Lio and I took the bus to Santa Marta.  It turned out that the Fiesta de Mar was in full swing with stages set up around the seafront and bands playing.  A food market in one of the plazas was selling ceviche and other tasty things and it seemed that the entire town was out and taking part.

Fiesta de Mar in Santa Marta

We  joined in with a Zumba session on the beach – much to the amusement of the locals, we watched a proesson go past but we gave up after two hours when it showed no sign of ending – and then as the most magical orange sunset lit up the beachfront we walked back to our hostel.  We had some cheeky little cocktails on the way back as we chatted about our respective travels, life and the universe.

Santa Marta looking mystical

Lio is French and he has had his own fantastic journey before finally ending up here on the Carribean coast.  It was his final fling on the continent and I was certainly up for a change of tempo.  I hoped to visit Parque Tayrona and I also wanted to do the Lost City trek but both plans went by the wayside.  I had lost/had my bank card stolen whilst in Playa Blanca so money was a bit tight.  The next few weeks were crazy in their own way.  We were joined by Emy from England who was also en route north and who had been persuaded by Lio whilst she was in Cartagena to join us.  The three of us met up at the Hostal Jackie in Santa Marta where we shared a dorm and soon we were the best of friends and setting off on our adventure – heading first to Taganga for a night or two.

landing the day’s catch

Silly me! I had imagined that three well travelled people would be resourceful and imaginative and that we would be covering the ground effortlessly.  We seemed to sink into a stupor, going to bed very late (if at all), mooching around until lunchtime and then more often than not we realised that we had missed the last bus (or simply couldn’t be bothered to go and  find it) and we checked back into whatever hostel we were at again!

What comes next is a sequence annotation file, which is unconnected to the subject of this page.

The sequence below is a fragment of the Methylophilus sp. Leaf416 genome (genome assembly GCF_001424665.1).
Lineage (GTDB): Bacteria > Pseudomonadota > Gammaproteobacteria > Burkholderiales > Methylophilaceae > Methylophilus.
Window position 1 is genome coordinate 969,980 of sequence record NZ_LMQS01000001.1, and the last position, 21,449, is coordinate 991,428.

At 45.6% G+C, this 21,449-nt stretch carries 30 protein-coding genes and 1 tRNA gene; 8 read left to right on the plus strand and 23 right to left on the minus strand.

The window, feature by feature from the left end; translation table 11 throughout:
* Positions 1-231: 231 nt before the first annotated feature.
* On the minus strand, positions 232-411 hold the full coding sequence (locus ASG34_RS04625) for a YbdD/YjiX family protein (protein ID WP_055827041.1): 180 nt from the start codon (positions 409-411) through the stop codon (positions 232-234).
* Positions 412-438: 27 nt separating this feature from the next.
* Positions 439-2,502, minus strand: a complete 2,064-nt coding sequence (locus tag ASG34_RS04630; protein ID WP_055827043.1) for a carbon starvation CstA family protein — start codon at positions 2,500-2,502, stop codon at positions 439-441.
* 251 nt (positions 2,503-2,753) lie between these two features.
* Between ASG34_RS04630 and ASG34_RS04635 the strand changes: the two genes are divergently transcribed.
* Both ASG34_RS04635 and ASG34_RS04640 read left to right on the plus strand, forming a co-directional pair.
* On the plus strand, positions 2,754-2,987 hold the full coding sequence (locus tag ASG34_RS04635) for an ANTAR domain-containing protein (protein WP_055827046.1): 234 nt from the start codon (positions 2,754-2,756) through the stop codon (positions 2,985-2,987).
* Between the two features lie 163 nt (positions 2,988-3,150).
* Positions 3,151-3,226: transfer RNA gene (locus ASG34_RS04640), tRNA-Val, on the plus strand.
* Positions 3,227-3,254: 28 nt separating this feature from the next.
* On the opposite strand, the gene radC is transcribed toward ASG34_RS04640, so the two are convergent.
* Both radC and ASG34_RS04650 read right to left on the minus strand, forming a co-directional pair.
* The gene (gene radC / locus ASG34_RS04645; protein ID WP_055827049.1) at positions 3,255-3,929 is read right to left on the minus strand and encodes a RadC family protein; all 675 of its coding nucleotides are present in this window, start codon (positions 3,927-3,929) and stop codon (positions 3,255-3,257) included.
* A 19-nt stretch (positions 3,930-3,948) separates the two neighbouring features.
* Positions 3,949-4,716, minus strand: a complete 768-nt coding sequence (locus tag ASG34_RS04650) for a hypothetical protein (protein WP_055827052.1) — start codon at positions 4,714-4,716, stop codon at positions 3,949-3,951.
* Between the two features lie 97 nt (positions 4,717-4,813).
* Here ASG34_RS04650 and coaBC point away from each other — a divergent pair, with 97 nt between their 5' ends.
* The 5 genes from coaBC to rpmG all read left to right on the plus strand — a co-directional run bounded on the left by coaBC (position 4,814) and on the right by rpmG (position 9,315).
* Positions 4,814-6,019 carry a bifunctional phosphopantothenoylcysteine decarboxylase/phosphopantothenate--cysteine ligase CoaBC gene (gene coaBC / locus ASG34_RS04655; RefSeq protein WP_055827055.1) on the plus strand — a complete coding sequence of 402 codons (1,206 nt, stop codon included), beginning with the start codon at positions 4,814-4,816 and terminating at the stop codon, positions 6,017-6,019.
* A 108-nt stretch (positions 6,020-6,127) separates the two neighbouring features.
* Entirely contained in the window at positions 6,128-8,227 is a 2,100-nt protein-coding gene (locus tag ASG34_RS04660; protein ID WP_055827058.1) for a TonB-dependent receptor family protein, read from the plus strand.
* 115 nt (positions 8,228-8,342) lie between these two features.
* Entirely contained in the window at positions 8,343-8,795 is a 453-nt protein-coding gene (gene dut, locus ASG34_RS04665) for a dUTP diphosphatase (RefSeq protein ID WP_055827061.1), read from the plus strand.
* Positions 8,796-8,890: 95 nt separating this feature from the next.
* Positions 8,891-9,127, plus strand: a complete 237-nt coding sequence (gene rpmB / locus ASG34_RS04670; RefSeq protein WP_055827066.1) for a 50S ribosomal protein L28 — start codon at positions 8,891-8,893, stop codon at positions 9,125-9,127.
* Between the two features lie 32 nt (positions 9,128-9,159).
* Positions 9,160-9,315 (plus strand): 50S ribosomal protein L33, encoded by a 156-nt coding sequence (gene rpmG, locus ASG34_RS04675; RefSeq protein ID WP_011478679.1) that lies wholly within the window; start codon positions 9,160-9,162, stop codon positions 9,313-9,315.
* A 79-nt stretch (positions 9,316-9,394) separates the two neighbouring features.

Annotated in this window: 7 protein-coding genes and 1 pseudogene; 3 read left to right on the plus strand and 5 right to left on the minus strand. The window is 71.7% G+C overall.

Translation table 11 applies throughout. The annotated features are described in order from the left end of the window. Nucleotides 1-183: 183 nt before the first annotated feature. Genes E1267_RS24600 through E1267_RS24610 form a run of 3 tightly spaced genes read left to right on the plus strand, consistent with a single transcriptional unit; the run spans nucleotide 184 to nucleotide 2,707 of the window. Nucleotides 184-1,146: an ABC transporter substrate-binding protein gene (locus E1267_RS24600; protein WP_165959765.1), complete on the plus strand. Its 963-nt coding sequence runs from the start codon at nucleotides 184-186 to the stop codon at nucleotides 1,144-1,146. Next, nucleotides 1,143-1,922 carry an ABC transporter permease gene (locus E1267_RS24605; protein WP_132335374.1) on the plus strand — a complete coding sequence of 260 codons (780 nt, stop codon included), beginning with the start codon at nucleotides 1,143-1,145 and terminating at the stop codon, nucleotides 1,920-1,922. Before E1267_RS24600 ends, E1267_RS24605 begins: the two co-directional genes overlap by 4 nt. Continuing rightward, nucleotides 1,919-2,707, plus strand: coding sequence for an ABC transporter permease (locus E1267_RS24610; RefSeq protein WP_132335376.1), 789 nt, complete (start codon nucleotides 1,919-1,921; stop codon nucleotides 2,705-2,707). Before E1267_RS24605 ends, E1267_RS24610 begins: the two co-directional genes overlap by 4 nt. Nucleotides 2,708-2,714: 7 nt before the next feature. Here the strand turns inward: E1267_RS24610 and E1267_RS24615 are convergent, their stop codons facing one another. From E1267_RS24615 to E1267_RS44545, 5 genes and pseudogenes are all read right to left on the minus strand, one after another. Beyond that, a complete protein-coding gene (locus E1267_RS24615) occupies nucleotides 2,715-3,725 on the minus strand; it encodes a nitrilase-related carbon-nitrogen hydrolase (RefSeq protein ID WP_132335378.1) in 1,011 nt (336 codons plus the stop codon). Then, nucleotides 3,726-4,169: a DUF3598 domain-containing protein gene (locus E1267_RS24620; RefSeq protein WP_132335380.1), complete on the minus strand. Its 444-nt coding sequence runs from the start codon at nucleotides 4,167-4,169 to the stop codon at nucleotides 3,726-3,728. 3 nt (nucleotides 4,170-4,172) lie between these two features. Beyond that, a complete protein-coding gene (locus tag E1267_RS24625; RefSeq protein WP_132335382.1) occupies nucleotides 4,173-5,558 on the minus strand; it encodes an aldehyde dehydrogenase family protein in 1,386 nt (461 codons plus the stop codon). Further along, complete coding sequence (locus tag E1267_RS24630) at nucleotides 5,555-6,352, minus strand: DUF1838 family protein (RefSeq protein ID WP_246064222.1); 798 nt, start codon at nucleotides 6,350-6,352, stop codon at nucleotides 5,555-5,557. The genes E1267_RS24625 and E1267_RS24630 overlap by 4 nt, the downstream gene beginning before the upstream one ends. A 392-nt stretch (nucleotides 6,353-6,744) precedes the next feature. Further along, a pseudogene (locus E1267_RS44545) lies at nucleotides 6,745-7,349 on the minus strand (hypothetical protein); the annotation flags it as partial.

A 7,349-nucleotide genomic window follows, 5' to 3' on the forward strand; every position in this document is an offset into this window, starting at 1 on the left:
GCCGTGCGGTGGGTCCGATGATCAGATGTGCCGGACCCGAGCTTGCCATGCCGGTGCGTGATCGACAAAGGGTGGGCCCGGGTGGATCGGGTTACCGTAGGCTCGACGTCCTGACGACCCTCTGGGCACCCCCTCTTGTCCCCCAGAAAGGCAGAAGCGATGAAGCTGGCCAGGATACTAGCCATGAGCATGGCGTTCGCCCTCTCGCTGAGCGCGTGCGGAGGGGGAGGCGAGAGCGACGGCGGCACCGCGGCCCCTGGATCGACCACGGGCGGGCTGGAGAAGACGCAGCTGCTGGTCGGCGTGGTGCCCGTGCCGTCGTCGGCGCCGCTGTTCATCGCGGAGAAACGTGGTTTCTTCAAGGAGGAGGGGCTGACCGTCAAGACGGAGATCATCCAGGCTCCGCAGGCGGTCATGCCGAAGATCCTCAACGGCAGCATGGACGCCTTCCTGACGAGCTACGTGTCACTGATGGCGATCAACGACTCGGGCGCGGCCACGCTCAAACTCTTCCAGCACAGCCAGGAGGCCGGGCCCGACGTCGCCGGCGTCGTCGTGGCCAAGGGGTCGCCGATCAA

on the coast it’s too hot to move much

We didn’t seemed to do too much over the next couple of weeks except to ‘make a ploof’ – a Lio-ism for swimming in the sea, eat copious papa rellanas (on this stretch of coast they rivalled those in Trujillo, Peru), and laugh.  We wandered slowly from place to place, eating and drinking and sleeping and diligently sharing out the bills to the nearest centimo, or dust as Lio tagged the shrapnel that we all carry around in our wallets.  Me and Emy were attacked and stung my an army of wasps and poor old Emy had some ferocious sandflies nibble on her ankles.  She will probably carry those scars to the end of her days and will forever be reminded of those couple of weeks when the three of us explored the Caribbean coast of Colombia.

our ‘cell’in Taganga before we trashed it. We drew straws for the double bed. Emy won

Taganga is a funny little place.  It seems to be populated by people learning to scuba dive and aging hippies who kept the local drug barons in business.  We met a lovely guy called Andres, a gentle giant who has an incredible talent for taking portrait photographs of the people that he meets and we met a couple from Spain who were travelling around.  We all spent a VERY weird night sat chatting and chilling on the beach which involved visits from the local cops and being searched for drugs.  At about two in the morning the majority of the street dogs joined us and flopped down on the sand amongst us and we also had one of the beggar/homeless men circling us for over an hour, yelling obsecnities at us while fumbling around with a stonking great big knife which was tucked into his waistband.  It was at this point that I realised that I had settled into life in South America completely as he was not threatening or scary, just a little annoying as we were all trying to chat. and we ignored him like the pesky mosquitoes and the sandflies which were biting us.